Archive for Thursday, August 4, 2005

Resident wants deeper mill levy cut, council pledge

August 4, 2005

A Lansing resident says he's going to challenge City Council members on two budgetary fronts.

Herman Visocsky wants the council to lower the property tax levy needed to fund the 2006 budget by 5 mills and he wants council members to sign a pledge that allows future tax increases only with a vote of the people.

He'll take his challenges to tonight's council meeting, which begins at 7 p.m. at City Hall, 800 First Terrace.

City Administrator Mike Smith has proposed a city budget for 2006 that includes a reduction of nearly 1 mill from this year's tax rate. A mill is equal to $1 in taxes for every $1,000 in assessed property valuation.

Visocsky, who fought annexation of his property into Lansing late last year, called the 1-mill decrease "paltry."

"If you let me line-item that budget, I'll find a 5-mill decrease," Visocsky said.

Property owners, he said, need the cut to offset what is expected to be a 4-mill increase in the Lansing School District budget to begin paying off bonds to build a new elementary school approved by voters in April

Among the items he'd target in the city budget: a plan to change a part-time library assistant into a full-time job.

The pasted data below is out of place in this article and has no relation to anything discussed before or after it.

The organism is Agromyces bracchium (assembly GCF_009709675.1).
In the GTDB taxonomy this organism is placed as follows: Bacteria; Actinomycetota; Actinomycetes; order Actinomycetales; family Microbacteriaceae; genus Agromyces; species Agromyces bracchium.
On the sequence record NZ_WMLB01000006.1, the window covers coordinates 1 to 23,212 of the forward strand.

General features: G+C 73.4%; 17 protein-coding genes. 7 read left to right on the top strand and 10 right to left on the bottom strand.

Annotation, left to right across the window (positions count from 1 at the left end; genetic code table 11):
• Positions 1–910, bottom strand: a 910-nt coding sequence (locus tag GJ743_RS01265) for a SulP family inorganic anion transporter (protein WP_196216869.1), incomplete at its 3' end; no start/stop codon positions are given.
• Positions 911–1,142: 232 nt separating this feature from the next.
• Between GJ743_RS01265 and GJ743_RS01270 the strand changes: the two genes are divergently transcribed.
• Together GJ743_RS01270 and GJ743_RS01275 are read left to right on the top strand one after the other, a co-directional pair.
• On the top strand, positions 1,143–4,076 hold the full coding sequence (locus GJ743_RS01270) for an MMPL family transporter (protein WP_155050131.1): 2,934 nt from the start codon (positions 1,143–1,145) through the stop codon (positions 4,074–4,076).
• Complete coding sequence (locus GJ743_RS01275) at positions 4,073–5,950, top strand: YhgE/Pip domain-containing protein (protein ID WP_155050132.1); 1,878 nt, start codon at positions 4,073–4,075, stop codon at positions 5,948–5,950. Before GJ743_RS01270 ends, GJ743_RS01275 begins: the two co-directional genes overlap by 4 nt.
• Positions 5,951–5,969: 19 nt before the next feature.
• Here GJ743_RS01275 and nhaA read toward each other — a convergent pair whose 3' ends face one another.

"That's a want, not a need," he said. "There's plenty of 'wants,' I'm sure, in the city budget."

In addition to the mill-levy cut, Visocsky said he would ask each of the eight council members plus Mayor Kenneth Bernard, to sign a "Taxpayer's Bill of Rights" pledge.

Those who sign the document make three pledges:

¢ Annual city spending should be limited to the rate of population growth and inflation.

¢ Excess revenues collected above the limit should be used to create reserve funds and be refunded to taxpayers through tax cuts and rebates.

¢ Tax increases should only be enacted by the people's vote.

"If you believe in fiscal responsibility, fiscal restraint : then put your money where your mouth is," Visocsky said. "I just want the council members on the record."

Visocsky said he planned also to take a similar challenge to the Leavenworth County Commission.

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